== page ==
Rangers ‘only choice’ for Hibs fan Darren McGregor

Darren McGregor is keen to make an impact at Ibrox. Picture: SNS
Darren McGregor is keen to make an impact at Ibrox. Picture: SNS
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DARREN McGregor has revealed that being a lifelong Hibernian supporter would not have prevented him from joining Hearts for their assault on the Championship next season.

However, he admits that the prospect of playing in front of 50,000 fans at Ibrox meant that he was always going to sign for Ally McCoist rather than join Craig Levein and Robbie Neilson’s Tynecastle revolution.

The central defender was a free agent once his St Mirren contract expired last month but any thoughts of switching allegiances to the maroon half of Edinburgh were abandoned as soon as Rangers came calling. He said: “I think this eclipses that. You only have to look at the size of the club, the fan base and what they have to offer – there was really only one choice.”

However, the 28-year-old insisted that being an Easter Road regular as a child was not an issue when Hearts expressed an interest in signing him.

“That was fine,” he said. “I was a Hibs fan when I was younger and I still look out for their results but, the older you get, that becomes irrelevant.

“It didn’t have any bearing on decisions and what-not. The size of the club here, what they have to offer, just the whole magnitude of Rangers as a club in the world, was a great opportunity that doesn’t come along often.”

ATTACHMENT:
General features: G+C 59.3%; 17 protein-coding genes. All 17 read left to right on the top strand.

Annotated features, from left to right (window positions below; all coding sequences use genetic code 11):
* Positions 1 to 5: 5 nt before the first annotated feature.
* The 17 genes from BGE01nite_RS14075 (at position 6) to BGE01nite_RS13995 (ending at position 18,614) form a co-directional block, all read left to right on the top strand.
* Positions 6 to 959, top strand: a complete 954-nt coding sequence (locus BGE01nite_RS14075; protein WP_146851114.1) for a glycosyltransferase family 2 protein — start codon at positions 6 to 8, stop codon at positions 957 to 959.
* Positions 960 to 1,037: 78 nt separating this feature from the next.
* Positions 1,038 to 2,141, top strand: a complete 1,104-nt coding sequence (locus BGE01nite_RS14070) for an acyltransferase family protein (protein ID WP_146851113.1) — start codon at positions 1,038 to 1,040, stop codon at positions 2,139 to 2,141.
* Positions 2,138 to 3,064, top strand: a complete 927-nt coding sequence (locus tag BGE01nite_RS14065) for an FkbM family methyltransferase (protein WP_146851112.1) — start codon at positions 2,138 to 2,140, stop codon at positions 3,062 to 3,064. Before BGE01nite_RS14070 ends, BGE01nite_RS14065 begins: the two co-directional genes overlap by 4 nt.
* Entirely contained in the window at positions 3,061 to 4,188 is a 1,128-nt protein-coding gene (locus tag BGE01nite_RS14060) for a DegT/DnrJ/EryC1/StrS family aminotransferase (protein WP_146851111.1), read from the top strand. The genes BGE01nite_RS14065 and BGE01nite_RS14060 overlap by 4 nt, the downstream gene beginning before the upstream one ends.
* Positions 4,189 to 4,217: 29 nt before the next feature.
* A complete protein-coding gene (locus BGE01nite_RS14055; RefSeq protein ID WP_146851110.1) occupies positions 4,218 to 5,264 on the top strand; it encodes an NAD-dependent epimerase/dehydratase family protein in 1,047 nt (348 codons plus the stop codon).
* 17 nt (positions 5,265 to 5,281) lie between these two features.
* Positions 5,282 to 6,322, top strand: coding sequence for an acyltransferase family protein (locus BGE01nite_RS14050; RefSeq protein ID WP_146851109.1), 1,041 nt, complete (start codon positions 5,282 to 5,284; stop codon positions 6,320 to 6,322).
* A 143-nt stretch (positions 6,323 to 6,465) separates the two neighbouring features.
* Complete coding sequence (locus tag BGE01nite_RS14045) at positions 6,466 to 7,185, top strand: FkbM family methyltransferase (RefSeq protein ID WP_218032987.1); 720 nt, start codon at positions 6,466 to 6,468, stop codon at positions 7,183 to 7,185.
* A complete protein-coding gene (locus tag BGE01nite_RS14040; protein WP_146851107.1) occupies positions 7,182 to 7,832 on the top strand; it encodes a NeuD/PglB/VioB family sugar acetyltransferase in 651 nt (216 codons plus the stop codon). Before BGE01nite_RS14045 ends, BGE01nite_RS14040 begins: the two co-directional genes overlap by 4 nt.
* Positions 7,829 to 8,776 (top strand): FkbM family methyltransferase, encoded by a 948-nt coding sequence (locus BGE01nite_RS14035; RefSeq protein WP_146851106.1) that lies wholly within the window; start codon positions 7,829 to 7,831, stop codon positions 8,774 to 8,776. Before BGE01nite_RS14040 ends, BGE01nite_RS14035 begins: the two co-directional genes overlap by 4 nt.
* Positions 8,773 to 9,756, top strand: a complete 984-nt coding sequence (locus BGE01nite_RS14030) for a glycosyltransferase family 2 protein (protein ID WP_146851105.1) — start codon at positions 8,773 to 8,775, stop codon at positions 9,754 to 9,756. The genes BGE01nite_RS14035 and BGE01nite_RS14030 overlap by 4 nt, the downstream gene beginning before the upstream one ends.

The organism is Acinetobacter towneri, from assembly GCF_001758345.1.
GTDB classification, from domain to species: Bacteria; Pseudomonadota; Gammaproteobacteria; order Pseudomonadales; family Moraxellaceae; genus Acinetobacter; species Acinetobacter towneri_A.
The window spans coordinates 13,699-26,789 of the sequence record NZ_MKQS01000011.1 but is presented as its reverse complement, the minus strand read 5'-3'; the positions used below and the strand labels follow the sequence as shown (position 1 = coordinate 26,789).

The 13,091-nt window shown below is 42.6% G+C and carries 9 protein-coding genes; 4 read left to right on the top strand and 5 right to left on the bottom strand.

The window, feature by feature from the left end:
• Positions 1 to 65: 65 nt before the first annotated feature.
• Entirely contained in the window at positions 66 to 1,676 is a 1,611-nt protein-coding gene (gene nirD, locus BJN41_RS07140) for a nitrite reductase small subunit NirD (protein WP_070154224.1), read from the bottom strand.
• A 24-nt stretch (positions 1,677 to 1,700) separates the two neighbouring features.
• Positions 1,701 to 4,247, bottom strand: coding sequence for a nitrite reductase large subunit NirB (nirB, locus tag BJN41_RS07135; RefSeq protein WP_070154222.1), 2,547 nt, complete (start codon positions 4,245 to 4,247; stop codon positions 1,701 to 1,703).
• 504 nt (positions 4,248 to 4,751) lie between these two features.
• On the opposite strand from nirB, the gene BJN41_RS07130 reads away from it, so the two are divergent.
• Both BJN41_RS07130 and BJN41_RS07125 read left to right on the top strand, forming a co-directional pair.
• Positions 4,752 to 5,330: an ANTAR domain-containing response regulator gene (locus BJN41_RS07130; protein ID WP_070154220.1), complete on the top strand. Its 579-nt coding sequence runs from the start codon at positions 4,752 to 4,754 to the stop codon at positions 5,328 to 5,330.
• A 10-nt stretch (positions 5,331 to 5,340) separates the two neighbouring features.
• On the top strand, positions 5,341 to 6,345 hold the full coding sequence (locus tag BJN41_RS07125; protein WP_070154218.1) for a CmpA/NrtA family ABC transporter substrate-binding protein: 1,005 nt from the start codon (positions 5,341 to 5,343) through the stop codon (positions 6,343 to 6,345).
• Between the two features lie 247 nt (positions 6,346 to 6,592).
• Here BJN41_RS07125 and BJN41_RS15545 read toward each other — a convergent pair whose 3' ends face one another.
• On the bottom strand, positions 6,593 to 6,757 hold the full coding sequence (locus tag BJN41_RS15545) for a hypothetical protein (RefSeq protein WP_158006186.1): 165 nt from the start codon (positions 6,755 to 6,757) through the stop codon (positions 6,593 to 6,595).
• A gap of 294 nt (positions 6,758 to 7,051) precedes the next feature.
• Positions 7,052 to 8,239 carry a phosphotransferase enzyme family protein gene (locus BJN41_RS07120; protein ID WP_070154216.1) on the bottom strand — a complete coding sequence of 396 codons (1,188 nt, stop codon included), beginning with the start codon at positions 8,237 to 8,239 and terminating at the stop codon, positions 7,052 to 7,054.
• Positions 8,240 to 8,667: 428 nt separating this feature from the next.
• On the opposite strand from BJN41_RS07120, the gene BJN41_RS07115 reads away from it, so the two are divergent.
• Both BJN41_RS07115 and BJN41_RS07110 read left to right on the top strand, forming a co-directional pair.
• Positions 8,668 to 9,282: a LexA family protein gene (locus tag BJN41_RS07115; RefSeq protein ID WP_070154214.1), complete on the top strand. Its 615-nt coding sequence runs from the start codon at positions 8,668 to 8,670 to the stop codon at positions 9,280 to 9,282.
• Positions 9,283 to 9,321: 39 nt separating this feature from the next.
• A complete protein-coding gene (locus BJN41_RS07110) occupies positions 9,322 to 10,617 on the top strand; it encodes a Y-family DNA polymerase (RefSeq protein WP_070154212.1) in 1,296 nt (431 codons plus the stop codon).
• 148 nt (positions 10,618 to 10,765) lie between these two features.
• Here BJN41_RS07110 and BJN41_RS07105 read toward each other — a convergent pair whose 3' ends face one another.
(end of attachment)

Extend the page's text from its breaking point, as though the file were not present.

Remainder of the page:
McGregor admitted that twice in the past decade he’d feared he might never be given the opportunity to play for one of the biggest names in the game. When he was only 19, Mixu Paatelainen told him he wasn’t good enough for part-timers Cowdenbeath then, two years ago, he suffered cruciate ligament damage for the second time in 12 months.

“Mixu came in [at Central Park] and didn’t quite fancy me,” McGregor said. “They had Gary Smith, the former Hibs player, and Innes Ritchie, a former Motherwell centre-half, in the team so I was content to learn from them.

“But Mixu didn’t see it like that and released me. I resented it at the time – I was Second

Division and dropping down. But I was lucky enough that Brian McNaughton was a coach at Cowdenbeath. He’d taken me to Arniston [juniors] and I’d had two years there.

“I did well, got my immaturity out the road. I learned the game a bit more.

“Danny Lennon gave me another opportunity at Cowdenbeath and I spent a year there. He moved on to St Mirren and then I got the phone call when I was working in retail.

“But, if you’d said six years ago I’d go from Arniston Rangers to Glasgow Rangers when I was sitting in this wee poky dressing-room in Gorebridge on the outskirts of Edinburgh, I’d have said: ‘No chance’.

“It’s not as if I didn’t have the aspiration but, at that time,you’re thinking about the next step higher, not six or seven steps higher. It’s a dream come true from where I’ve been.”